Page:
Bobbi Jo Goldsmith had booked a table at Libertine London to celebrate her 20th birthday with nine friends on 30 September.
But Ms Goldsmith claimed her group were picked out from others in the queue and asked to leave by club staff who said the women were "too big".
“I was just totally embarrassed,” Ms Goldsmith told The Mirror.
“They just looked us up and down and told us that we were too big.
"It completely ruined my birthday.”
Ms Goldsmith’s mother Deborah Kerr shared the story and her daughter’s photograph on Facebook. At the time of writing, the post had been shared nearly 6,000 times and had 11,000 likes.
“This figure is too big (my daughter in the image below) and her friends were told by [a] club [sic],” Ms Kerr said.
She said a promoter was told by a "tall French woman at the entrance of the club" that the group "weren't the look the club wanted".
“They were all made to feel dreadful, pulled out from the queue and told to leave," Ms Kerr added.
"The table and arrangements were all pre-organised — it's not like they just turned up”
She said the club's behaviour was discriminatory and should not be tolerated.
"No wonder young girls of today have so many hang ups!" she said.
Ms Goldsmith said she was worried about the impact door policies like Libertine's could have on other women.
“I want to highlight this – it shouldn't be happening in 2016," she said. "It's horrible.”
Other people said they had been turned away for being “too drunk” when they had barely had any alcohol and belived this was another excuse to judge and turn people away on the basis of their appearance.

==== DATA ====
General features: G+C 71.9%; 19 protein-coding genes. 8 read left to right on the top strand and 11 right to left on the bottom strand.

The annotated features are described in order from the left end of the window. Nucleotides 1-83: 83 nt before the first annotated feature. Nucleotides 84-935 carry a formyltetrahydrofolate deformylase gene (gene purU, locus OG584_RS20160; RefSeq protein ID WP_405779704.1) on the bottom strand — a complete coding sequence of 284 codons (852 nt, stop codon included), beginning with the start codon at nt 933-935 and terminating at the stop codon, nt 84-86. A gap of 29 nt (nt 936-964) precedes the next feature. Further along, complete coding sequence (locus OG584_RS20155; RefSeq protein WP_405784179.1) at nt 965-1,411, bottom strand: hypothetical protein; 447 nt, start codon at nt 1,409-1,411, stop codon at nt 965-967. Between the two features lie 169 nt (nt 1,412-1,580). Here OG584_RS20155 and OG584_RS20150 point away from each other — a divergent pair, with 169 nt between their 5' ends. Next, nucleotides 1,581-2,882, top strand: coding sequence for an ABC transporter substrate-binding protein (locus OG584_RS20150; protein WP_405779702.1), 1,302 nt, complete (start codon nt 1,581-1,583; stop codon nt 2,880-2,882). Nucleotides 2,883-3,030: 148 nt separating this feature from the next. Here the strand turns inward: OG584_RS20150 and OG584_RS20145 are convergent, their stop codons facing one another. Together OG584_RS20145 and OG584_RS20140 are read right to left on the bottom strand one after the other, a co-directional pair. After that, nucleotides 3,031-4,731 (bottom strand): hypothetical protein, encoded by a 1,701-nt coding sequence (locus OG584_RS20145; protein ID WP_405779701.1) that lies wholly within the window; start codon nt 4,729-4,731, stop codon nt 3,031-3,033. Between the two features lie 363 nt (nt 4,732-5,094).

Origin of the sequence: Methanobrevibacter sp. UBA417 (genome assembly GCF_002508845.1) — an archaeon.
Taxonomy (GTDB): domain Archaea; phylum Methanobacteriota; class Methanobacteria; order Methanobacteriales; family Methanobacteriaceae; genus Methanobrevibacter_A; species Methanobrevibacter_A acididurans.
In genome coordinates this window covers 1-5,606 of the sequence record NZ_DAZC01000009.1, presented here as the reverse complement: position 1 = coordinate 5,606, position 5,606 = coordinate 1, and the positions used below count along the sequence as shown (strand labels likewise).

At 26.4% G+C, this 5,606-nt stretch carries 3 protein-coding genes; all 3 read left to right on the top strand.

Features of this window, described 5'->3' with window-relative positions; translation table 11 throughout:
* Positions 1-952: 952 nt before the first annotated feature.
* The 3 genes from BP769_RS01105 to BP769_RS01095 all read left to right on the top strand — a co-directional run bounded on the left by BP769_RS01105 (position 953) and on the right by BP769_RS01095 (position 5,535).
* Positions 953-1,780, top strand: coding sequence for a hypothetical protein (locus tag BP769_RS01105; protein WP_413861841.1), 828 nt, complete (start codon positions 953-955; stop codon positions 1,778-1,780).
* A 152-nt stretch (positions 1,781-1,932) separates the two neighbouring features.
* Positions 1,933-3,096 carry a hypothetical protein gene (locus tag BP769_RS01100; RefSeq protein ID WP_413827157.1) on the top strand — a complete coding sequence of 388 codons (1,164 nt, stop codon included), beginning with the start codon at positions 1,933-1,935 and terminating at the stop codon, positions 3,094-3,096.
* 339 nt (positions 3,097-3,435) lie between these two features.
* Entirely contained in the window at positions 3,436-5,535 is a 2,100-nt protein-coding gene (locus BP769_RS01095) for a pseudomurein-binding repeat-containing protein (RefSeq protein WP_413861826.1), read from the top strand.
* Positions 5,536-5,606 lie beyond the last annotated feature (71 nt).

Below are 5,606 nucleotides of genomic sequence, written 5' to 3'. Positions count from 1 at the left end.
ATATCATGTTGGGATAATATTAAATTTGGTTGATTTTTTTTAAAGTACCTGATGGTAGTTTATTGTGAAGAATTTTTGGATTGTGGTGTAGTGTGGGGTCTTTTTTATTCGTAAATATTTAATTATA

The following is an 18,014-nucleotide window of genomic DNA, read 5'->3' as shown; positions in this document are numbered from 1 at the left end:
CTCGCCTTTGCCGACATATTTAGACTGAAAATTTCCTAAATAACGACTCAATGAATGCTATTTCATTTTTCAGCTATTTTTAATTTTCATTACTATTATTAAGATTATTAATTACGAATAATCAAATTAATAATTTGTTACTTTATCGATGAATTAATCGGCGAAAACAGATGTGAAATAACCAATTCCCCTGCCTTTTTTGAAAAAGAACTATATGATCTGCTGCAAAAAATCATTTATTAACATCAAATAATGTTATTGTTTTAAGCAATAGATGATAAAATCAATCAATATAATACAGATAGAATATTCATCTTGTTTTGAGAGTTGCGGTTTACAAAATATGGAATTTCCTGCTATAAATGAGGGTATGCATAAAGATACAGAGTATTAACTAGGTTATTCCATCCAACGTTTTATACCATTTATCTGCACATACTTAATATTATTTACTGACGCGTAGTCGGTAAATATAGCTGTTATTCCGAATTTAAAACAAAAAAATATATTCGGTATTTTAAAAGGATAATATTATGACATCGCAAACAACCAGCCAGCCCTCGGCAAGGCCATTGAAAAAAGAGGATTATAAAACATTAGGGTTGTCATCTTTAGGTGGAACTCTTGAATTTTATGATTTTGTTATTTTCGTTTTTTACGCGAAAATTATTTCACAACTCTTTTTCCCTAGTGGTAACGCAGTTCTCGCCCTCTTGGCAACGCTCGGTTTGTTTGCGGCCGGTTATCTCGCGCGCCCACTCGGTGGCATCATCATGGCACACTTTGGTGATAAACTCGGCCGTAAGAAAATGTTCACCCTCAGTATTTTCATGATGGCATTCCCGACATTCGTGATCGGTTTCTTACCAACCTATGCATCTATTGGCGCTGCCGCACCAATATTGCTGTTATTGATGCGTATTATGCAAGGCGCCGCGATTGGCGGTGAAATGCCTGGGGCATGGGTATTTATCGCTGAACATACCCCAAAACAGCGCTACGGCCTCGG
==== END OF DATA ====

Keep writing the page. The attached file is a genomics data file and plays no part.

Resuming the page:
Libertine London isn't the only club to be accused of size discrimination. Last year, four women claimed they were turned away by Soho club DSTRKT for being "too dark" and "too fat".
In a statement sent to the Mirror, Libertine London denied the allegation that they had turned Ms Goldsmith away because of their weight.
A spokesperson said: “We would like to make it clear that, any assumptions or comments concerning the reason for not granting entry, certainly did not come from anyone employed or connected to us and are in no way reflective of our actual door policy.
“The club is nearly always over-subscribed and turning people away is commonplace for us and every other venue.
”On that particular night we had over 500 people through the doors and turned away 119 potential customers.
“Potential customers are given priority based on who they booked with. Members and house guestlist coming first, followed by the in-house PR team and then freelance promotional companies and their sub-promoters.
”On any given night our club is filled with a diverse and inclusive group of people, which is something we pride ourselves upon. We would never reject anyone based upon their dress size or physical appearance."
A history of clubbing and clobber
A history of clubbing and clobber
1/7 Debauched disco
Dancers in matching pink and white costumes play with beach balls on the mezzanine of Studio 54, a nightclub in New York City, in 1981
2/7 Bright young things
New Romantics at The Blitz club in London's Covent Garden in 1980
3/7 Spiritual home of acid house
Clubbers on the main stage at The Haçienda in Manchester in 1989
4/7 High fashion meets trash culture
Nu Rave clubbers outside Boombox in Shoreditch, London in 2007
5/7 Posing and posturing
DJ Princess Julia and fashion designer Stephen Linard at The Blitz club in 1981
6/7 Celebrating the ridiculous
Scottee (on the right) clubbing in the Noughties
7/7 Part of a secret society
Mike Pickering at The Haçienda in 1988
Ms Kerr added her daughter had still enjoyed her birthday — no thanks to Libertine.
“Luckily she's a strong and resilient girl so wasn't too affected by it," she said.
"But it made the night even more expensive, because they hadn't booked a table or anything like that."
She added: “She's only a size 10. She's a cheerleader. I don't understand why they didn't get in.
"Having read the reviews, Libertine is known for this stuff. I think it should be boycotted."
- More about:
- London Clubbing
- Central London